A new, eight-part podcast series featuring conversations with community college leaders about policy approaches that produce results for workers, learners, and employers, as well as about policies that are falling short.
Colorado’s legislature passed a bill to create a program to award associate degrees to students who earn at least 70 credits at a four-year institution but fail to complete a bachelor’s degree. Roughly 13,000 Coloradans who left college during the past three years could receive an associate degree under the initiative, Angie Paccione, executive director of the Colorado Department of Higher Education, told EdSurge.
Among 78 percent of 11th and 12th grade U.S. students who responded to a recent survey saying their plans after high school had changed, 34 percent said they plan to attend college closer to home, 24 percent plan to attend a community college rather than a four-year institution, with 7 percent saying they no longer plan to attend college and 16 percent saying they plan to attend later. America’s Promise Alliance conducted the national survey of 2,439 high school students in March and April.
All of the roughly 800 juniors enrolled at the University of Illinois’s Gies College of Business this fall will be required to take an experiential learning course where they will work in small teams to analyze and solve problems for 130 businesses. “By doing this, we’re able to bring our classroom into the business world,” said Andrew Allen, director of the office of experiential learning at the Gies College.
Netflix and 2U have expanded a tech boot camp project with four new HBCU and HSI partner institutions. The free, credit-bearing Netflix Pathways boot camp began at Norfolk State University. It features mentoring and programs in data science, Java engineering, or UX/UI, and will expand to Talladega College, Marymount University, Edward Waters College, and St. Edward’s University.
Aging buildings and infrastructure, limited access to business capital, and an inadequately skilled workforce create competitive disadvantages for the U.S. manufacturing sector, particularly in cities, according to a new policy report with an equity focus from the Urban Manufacturing Alliance. The alliance called for the prioritization of “inclusive manufacturing policy” throughout the federal government.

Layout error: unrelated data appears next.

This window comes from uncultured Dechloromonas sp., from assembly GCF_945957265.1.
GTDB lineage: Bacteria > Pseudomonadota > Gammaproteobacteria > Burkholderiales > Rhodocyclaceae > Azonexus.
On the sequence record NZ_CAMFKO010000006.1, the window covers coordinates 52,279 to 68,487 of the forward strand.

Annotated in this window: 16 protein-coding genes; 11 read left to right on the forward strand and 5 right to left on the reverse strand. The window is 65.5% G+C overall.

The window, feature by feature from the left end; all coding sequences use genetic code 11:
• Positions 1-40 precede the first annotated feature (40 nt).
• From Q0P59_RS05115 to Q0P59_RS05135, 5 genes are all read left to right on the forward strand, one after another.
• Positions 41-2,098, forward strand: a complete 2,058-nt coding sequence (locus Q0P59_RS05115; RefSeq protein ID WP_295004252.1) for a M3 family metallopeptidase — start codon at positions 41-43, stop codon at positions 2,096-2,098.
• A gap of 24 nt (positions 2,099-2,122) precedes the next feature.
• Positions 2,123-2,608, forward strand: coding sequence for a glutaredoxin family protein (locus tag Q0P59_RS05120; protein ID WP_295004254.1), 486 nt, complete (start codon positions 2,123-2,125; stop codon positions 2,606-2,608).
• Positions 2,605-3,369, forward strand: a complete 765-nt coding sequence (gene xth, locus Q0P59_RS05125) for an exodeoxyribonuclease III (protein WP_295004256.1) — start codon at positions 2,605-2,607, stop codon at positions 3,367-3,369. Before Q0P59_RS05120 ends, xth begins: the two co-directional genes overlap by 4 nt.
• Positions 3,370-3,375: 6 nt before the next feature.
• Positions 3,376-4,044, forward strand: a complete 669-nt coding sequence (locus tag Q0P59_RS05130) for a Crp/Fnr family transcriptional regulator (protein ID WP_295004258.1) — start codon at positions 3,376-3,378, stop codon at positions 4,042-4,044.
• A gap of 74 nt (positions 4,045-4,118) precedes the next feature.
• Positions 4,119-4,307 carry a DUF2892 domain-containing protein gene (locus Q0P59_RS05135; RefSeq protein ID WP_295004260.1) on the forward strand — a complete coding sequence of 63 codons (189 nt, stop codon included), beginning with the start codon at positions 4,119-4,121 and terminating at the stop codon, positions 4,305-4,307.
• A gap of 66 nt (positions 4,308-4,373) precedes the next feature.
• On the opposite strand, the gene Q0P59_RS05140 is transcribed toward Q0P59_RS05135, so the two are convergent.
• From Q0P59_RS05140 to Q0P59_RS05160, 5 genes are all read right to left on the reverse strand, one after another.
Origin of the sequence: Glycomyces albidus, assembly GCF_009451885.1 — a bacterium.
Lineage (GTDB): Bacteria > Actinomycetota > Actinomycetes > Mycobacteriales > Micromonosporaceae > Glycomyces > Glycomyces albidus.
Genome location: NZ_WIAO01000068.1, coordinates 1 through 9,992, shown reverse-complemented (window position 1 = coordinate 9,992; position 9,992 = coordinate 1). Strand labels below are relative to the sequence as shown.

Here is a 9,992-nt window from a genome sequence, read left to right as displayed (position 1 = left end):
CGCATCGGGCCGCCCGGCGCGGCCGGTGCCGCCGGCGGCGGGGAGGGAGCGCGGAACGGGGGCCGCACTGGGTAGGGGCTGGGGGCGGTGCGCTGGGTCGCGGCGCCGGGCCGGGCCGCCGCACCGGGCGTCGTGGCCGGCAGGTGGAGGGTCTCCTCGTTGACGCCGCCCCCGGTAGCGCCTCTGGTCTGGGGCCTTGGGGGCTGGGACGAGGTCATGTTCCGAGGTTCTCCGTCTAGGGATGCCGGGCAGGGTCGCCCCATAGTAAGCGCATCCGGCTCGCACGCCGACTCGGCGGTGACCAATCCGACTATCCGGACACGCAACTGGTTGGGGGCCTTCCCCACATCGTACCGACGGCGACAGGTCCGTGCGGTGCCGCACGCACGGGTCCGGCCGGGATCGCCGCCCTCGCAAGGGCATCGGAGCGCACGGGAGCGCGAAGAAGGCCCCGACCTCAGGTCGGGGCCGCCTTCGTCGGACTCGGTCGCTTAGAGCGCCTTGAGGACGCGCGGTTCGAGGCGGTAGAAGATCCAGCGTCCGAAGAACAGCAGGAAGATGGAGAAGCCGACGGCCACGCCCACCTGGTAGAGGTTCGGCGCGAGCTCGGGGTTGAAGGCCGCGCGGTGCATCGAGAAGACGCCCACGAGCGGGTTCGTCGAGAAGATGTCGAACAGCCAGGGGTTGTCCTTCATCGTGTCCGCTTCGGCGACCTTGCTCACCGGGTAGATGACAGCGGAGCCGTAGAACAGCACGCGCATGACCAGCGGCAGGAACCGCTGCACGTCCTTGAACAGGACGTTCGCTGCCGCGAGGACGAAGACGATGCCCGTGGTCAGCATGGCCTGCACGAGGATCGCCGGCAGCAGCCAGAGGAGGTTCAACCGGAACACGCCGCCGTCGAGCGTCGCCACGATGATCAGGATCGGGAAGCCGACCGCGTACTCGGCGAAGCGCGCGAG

U.S. job postings on Indeed.com are roughly 30 percent higher than they were just before the pandemic hit here, particularly in manufacturing and construction, as well as HR. “Employers want to hire the people who will help them hire,” said Jed Kolko, Indeed’s chief economist, who predicted that overall U.S. job openings could reach 10 million this month.
“Convincing your organization to make significant changes to their recruiting strategy might be the hardest part of improving your hiring results,” wrote four researchers and experts in an essay for the Harvard Business Review, which featured tips for attracting talent in an economy that they said features both higher unemployment rates and a labor shortage.
Colleges should “begin building an ecosystem to support digitally verifiable learning records,” the U.S. Department of Education said this month, citing growing interest in industry certifications, stackable microcredentials, and online degrees. The June guidance document, which EdScoop reported on, covered the pandemic’s disproportionate impacts on underserved student groups.
Let me know what I missed. Catch you next week. —PF @paulfain